Then I realised how utterly extraordinary my childhood was. writer John Le Carré

What if we continued to assert that the world would be the best place possible if straight people would take lessons from us, rather than us begging them to admit us into their dysfunctional institutions? @defiler

All you need is empowerment, self-esteem, confidence – funny how people don’t apply that approach to bike maintenance. George Spelvin

It is possible to amble aimfully through life under the illusion that you are
someone other than the person who (as others perceive it) you are. Kate Flett Observer Aug 23 09

Know when to
give up. Don’t fight a “losing duel with reality”. Paul Hayward, Guardian Oct. 09

Human nature is much the same everywhere. Miss Marple

Best to have a script, to think it through.

More here and here and here.

Saturday 23 October 2010

Buzz Words for Autumn 2010

life-changing Aug 10

game changing/er July 28 10

question for wonder or ask (Questioning is something different: “I question your judgement.”)

dramatically for drastically very popular

toddler belly (ugh!)

face palm

lots of people being “lifted out of poverty” week of 24 Aug 10

romantical – is this a trend?

As “shell suit” now means track suit, and “staycation” means holidaying in Britain (rather than at home), so “lap dancer” now means stripper, exotic dancer, pole dancer.
emotional intelligence popular Sept 10

speak out September 11, 2010 v popular for something like “saying the unsayable”, telling truth to power (Pope to “speak out” on abuse. If he just “spoke” on it he might be exonerating everybody.)

“rowing back” on things popular week ending Sept 12. Pope wanting to row back from Vatican II.

cosplay ball (either a new kind of Indian club or kettle bell, or a dance for people who like to dress up as characters from anime)

Week of Oct 11 Lot of “in excelsis” in place of “to the max”

People using “minted” to mean “rich”, suddenly. Isn’t it young person’s slang for “lucky”? Or something you do to potatoes?

crushed potatoes

Buzz Words of 2011 here and here.
Complete Buzz Words of 2010 here.
Buzz Words of 2009 here.
Buzz Words of 2009 Part Two here.

Sunday 17 October 2010

Is There a Difference?

Those keen on their pet pedantries love to claim there is a difference in meaning between pairs of words. Sometimes they're right (can you tell forgo from forego?), but sometimes... Is there a difference between:

different from/to
due to/owing to/because of
homogenous, homogeneous
instinctive, instinctual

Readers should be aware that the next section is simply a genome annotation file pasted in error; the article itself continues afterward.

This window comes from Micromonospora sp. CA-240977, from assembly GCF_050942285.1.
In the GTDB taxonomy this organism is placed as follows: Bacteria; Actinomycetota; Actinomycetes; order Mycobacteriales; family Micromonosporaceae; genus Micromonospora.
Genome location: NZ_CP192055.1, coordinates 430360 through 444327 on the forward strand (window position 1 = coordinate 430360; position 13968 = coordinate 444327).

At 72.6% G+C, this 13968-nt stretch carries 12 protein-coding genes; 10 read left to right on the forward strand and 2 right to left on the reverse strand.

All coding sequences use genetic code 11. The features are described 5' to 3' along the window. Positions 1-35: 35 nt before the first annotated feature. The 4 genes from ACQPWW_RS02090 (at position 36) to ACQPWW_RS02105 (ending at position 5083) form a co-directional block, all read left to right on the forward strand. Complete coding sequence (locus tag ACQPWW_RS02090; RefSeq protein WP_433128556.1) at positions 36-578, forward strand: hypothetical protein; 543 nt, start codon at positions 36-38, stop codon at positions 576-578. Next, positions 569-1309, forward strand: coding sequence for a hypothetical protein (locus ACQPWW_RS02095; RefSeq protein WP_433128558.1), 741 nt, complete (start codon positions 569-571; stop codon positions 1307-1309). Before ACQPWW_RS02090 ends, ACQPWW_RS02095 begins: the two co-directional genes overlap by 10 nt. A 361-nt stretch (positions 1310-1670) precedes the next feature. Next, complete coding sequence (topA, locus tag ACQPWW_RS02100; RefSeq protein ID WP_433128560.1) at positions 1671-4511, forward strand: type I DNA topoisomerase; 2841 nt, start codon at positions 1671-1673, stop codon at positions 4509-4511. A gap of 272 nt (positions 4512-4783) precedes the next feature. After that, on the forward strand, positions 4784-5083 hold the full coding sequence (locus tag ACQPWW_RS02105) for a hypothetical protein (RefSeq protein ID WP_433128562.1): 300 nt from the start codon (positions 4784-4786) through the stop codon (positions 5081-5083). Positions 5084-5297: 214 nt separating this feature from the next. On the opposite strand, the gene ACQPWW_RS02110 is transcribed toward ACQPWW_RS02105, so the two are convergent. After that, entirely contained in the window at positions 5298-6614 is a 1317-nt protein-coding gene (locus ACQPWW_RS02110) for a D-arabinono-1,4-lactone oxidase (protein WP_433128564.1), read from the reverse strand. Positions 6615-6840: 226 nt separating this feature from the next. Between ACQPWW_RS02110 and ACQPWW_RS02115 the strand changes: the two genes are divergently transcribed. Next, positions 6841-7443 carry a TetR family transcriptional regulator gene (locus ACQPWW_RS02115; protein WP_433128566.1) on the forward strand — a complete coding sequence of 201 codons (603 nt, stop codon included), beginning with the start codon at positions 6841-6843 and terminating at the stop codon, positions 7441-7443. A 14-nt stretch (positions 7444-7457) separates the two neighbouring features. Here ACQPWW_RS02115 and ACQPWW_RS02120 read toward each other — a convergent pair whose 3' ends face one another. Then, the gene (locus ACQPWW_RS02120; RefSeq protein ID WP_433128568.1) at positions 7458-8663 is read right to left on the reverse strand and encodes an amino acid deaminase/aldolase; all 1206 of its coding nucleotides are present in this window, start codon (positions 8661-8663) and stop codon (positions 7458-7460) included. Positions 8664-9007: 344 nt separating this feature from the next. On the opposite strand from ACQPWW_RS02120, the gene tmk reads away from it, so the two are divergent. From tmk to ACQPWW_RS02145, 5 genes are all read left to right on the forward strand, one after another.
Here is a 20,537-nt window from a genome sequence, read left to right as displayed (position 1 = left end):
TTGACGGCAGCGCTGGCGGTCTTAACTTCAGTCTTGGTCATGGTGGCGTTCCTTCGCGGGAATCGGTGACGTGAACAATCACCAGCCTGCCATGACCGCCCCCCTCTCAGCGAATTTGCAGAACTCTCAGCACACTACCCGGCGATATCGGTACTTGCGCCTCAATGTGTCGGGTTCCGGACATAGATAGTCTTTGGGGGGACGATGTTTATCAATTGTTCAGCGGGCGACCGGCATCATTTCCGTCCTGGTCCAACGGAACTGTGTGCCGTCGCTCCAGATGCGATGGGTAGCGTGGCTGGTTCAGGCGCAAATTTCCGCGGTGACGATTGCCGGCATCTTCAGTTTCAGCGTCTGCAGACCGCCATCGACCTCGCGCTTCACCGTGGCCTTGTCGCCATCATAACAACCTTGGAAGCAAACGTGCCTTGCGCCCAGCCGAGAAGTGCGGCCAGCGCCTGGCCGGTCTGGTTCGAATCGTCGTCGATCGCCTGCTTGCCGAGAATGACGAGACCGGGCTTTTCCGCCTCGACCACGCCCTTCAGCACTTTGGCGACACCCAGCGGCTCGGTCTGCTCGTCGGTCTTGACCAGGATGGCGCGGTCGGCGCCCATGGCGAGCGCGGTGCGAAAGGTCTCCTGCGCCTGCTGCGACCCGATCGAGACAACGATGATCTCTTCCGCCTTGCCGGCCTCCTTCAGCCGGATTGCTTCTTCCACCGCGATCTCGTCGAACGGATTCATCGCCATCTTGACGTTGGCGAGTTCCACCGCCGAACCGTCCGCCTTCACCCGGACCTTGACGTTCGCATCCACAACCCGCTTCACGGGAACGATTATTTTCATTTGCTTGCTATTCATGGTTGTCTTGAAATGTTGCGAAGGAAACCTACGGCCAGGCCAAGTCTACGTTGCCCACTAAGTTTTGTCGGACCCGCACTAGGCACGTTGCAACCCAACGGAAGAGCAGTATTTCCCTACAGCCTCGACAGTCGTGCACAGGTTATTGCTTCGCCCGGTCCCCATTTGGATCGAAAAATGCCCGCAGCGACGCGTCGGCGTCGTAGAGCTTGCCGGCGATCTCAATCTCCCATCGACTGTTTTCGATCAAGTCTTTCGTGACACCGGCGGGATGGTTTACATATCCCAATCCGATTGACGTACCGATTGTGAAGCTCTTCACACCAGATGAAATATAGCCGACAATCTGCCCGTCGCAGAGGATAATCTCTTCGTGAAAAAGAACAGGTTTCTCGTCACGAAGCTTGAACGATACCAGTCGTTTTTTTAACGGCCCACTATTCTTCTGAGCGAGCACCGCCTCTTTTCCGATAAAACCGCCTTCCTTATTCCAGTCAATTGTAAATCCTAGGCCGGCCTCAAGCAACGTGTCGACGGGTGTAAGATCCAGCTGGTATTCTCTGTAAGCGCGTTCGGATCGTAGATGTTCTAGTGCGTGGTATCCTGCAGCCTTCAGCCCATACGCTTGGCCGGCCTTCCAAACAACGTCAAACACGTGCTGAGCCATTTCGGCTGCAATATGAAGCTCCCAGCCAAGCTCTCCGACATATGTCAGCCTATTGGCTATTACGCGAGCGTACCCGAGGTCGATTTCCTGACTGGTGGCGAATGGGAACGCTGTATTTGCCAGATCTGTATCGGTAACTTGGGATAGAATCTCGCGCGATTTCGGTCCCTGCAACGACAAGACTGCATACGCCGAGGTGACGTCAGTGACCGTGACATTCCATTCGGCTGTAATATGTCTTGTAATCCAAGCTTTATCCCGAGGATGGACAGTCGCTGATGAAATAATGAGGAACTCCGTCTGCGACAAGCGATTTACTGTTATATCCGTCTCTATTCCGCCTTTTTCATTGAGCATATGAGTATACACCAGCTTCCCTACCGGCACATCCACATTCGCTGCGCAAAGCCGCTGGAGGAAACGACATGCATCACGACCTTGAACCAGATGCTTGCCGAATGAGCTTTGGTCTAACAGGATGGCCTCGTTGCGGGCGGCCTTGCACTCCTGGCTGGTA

judgement/judgment (everyday use/legal use)
on either side/on each side
single and double quotes
within, in

Friday 15 October 2010


Boo words. They're those words that subtly sneer.

In the obituaries for Tony Curtis, there was some odd snidery about the way he spoke. The writers endlessly recycled that "yonda is the castle of my fodda" line. Was it from The Black Shield of Falworth? Son of Sinbad? Weirdly, English writers were particularly fond of it, throwing in extra jibes about his "thick Bronx accent" and even "the stench of the Bronx".

Thick? Stench? Isn't that a bit harsh? Would any of us know a Bronx accent if we fell over it in the dark? Presumably it would be like casting Chris Packham as Brutus, Matt Baker as Hamlet or Neil Oliver as Prospero. And why not?

Here are some more boo words for the way people speak (other general boo words here):

flat Accents you disapprove of are always ‘flat’. You can’t say you don’t like the South African/ Birmingham/Liverpool/Ulster accent because you think it’s common, so you say it’s “flat”. Apparently in South Africa they say Zimbabweans have “flat” voices and vice versa.

guttural Ugly and probably German.

Americans use for any language or accent other than their own

modulated American for speaking in a low, gentle voice, not yelling out of the window. They think all English people speak like this.

plummy voice posh voice Nigella Lawson’s voice is described as “plummy” but actually it is light and unresonant. The Guardian May 9, 2006 even has Kirstie Alsopp working for a couple of “plummy magazines”. If you have a plummy voice, you sound as if you have a plum in your mouth, it’s not like a plum job.

sloppy, slovenly Accent we don't approve of.

twang Accent you don't approve of.

Thursday 14 October 2010

Found Poetry

Found poetry made from genuine iambic pentameters.

Agatha Christie
We rang the bell at No. 88 –
Harrison did not reply at once.
A native dagger driven through her heart,
Eliza Dunn seemed very much surprised.
“The King of Clubs is missing from the pack!”
Poirot waved a deprecating hand.
“Nothing!” I lied, and lit another pipe.

The Web
You have no items in your shopping cart!
You do not follow Tasty_Recipes!
Just tell me if my Facebook page looks nice.
Apple’s weakest link is at its core.

Random Sources
I really think tuition fees are wrong.
The witchcraft act of 1542
When cosseted at 23 degrees…
A pair of porcelain elephants from Japan
are shoehorned in to fit a given theme
They thought they’d solved a problem for the king.
A pair of porcelain elephants from Japan
should board this train and change at Edgware Road
Perhaps I’ll go tomorrow afternoon.

More found poetry here.

Tuesday 12 October 2010


Don't try too hard

When people try to pronounce or spell a foreign word they often go a bit over the top.

a point of entrée New York Times Nov 09 (entry will do)